October 07, 2011

Equal Rites by Terry Pratchett

Ok, this was the first of Pratchett's Discworld series that I actually enjoyed. After reading the first two books which were less than stellar, it was with trepidation that I moved on to Equal Rites. But this one was good, not excellent, but still enjoyable. Although it is part of a series, this book could be read as a standalone, and as such I'm not going to recap the other books except to say that Discworld is in fact a magical world on a disc, held up by four elephants which in turn are held up by a giant turtle. That is all you really need to know.

A wizard knows when death is looming. And because of this they like to pass on their powers, most specifically to the eighth son of an eighth son. And so this is what Drum Billet set out to do. But he made a small mistake, see that eight son was actually a daughter. And everyone knows girls can't be wizards. Or can they? Eskarina is the little girl's name and she grows somewhat normally. That is, until one day she turns her brother into a pig. Seeing as how her magical powers could get out of control, local witch Granny Weatherwax, takes her under her wing and attempts to teach her witchcraft. Eskarina's magic is just too powerful though and Granny resigns herself to the fact that she'll have to escort her to wizard's school at the Unseen University.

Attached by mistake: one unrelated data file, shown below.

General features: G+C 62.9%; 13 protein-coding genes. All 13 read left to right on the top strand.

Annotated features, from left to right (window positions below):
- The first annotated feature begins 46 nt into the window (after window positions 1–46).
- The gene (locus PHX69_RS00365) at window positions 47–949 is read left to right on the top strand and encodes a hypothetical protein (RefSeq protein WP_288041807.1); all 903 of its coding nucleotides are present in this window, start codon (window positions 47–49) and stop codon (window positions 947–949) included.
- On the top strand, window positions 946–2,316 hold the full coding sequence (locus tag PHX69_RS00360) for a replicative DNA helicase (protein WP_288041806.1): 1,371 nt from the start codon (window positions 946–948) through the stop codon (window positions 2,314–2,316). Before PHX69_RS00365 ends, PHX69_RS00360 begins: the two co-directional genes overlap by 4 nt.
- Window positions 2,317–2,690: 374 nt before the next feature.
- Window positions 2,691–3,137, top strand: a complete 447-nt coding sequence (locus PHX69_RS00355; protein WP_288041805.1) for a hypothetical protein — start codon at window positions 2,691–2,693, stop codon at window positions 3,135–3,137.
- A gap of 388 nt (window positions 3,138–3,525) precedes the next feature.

Nothing is ever easy though and its quite the eventful journey to get to the entrance. Eskarina disappears at times and makes trouble and mayhem wherever she and her wizard staff goes. And even when she arrives at the Unseen University, who is to say that they'll let her in since she's a girl. She and Granny have to come up with a good plan or she could be forever plagued by troublesome magic.

I have to say I love Granny Weatherwax. She's a good mix of practicalitly and no nonsense and just her expressions are hilarious. In addition to that, she's a witch, and a reputable one at that despite the fact that she can't get a decent wart to grow on her nose. Eskarina was ok. For her being the main character I expected a bit more detail and this book just didn't have it. The rest of the characters played minor roles but were all interesting with unique attributes.

Pratchett aims to be funny when he writes and he does an above average job at it. I tend to read at face value though and largely ignore some of his more subtle jokes in the book. I know they are there, I just don't really care about them. He tends to jump around in ideas as well and this can make for hard reading at times. This was noticeable in the end of the book where he went on a complete leap of storyline from the rest of the book and it didn't seem to fit. I found myself skipping through this section of the book as I didn't find it particularly interesting.

Since I enjoyed this book I'll probably keep reading the series. With each additional book the writing seems to get better and better and the plotline more interesting.

Equal Rites
Copyright 1988
254 pages

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